• US – Will Pennsylvania soon have its own crypto-task force? A bill found its way to the state’s General Assembly to propose just that. If adopted, the Digital Currency Task Force will undertake a mapping exercise to understand, for example, the number of cryptocurrencies being traded in the state and their market shares, as well as the number of exchanges and their volumes. Crypto mining and market manipulation would also be on the Task Force’s agenda, among other things. (Cointelegraph and Legiscan)
  • US – Senator Elizabeth Warren wrote another letter urging tougher crypto rules, this time addressed to Treasury head Janet Yellen. Warren had previously written to SEC chairman Gensler, asking for answers to her crypto questions by tomorrow (28 July). Uncertainty remains over which US federal authority is in charge of specific crypto-asset activities. This may be why Warren focused in her letter on the FSOC, which brings together 10 federal regulators, according to CNBC. (CNBC)
  • Australia – Blockchain Australia asked for more regulatory clarity on crypto-assets. In a submission to the Senate, the industry body called for an immediate safe harbour. It urged lawmakers to learn from the approach on crypto-assets taken in other jurisdictions, particularly the safe harbour and other transitional measures adopted in Singapore, the UK and Canada. ‘Our companies cannot afford to wait years for regulatory clarity, and Australian consumers require confidence that they are able to access the products and services they desire at home, via legally regulated and compliant professionals, rather than by seeking out risky services in unregulated locations,’ it wrote. It wants to ensure access to banking services for crypto-companies (a long-standing issue) and proposes a ‘flexible’ implementation of the so-called travel-rule for crypto-companies proposed by FATF. (Cointelegraph and Blockchain Australia)
  • Kazakhstan reportedly is set to allow banks to process crypto-transactions. (Cointelegraph)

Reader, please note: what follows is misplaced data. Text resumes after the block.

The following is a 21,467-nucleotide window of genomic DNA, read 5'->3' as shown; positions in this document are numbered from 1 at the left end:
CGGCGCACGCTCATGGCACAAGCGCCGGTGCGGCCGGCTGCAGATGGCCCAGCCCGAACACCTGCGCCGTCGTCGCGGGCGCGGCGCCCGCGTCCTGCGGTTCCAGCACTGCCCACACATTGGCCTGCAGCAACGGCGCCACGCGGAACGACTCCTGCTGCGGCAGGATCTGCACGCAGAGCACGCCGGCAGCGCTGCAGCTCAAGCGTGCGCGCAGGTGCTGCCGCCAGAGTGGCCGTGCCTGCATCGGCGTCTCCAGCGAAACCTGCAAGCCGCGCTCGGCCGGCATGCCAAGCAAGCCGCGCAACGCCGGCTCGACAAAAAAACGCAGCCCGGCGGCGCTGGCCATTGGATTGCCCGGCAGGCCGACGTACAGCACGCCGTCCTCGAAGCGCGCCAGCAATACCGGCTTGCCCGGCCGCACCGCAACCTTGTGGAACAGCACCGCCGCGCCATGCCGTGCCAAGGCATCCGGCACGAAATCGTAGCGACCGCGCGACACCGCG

• El Salvador – Protests have erupted against the country’s recently approved BitcoinLaw, despite a 3-month embargo against demonstrations. The BitcoinLaw made bitcoin legal tender in El Salvador and requires merchants to accept the cryptocurrency. Some merchants expressed anger at being forced to accept a highly volatile asset. Others expressed concerns over the way in which the bill was rushed through the legislative process. A study commissioned by Francisco Gavidia University showed 67% of merchants surveyed were not willing to accept bitcoin as payment. (FullCrypto)
  • IMF – The IMF made is view on El Salvador’s BitcoinLaw clear, once more. Using bitcoin as legal tender is a step too far, according to two IMF officials. ‘Attempting to make cryptoassets a national currency is an inadvisable shortcut,’ they wrote.
  • Brazil – Brazilian authorities seized US$ 33 million in a money laundering investigation. According to the authorities, a number of crypto-exchanges were fully aware of the money-laundering activities occurring on their platform and helped the criminal gangs launder the funds. (Decrypt)
  • NFTs – A brief overview of some of the legal issues that non-fungible tokens raise. (Cointelegraph)
 
DeFi
  • DeFi by definition cannot be regulated, according to the president of SCB, one of Thailand’s largest banks. ‘Instead, there needs to be a framework for how DeFi can be integrated with the rest of the financial ecosystem,’ Arak Sutivong said. (Cointelegraph)

 

Spotlight

The latest EU crypto-asset proposals travel rule and anonymous crypto wallets

The European Commission wants to tighten the rules on crypto-asset transfers. It also announced a ‘ban’ on anonymous crypto-wallets to target money laundering and terrorist financing, it announced, but the proposed rules don’t seem to go that far.

The new crypto rules form part of a broader package of reforms on anti-money laundering put forward by the Commission. As part of the package, the Commission is also proposing a new EU-wide anti-money laundering body.

For crypto-assets, the Commission wants two legal changes: (i) an extension of the so-called travel rule to all cryptoasset transfers involving crypto-asset service providers and (ii) a ban on anonymous crypto-services, such as anonymous exchange accounts.

The rules apply only to the extent an intermediary is involved…

Read more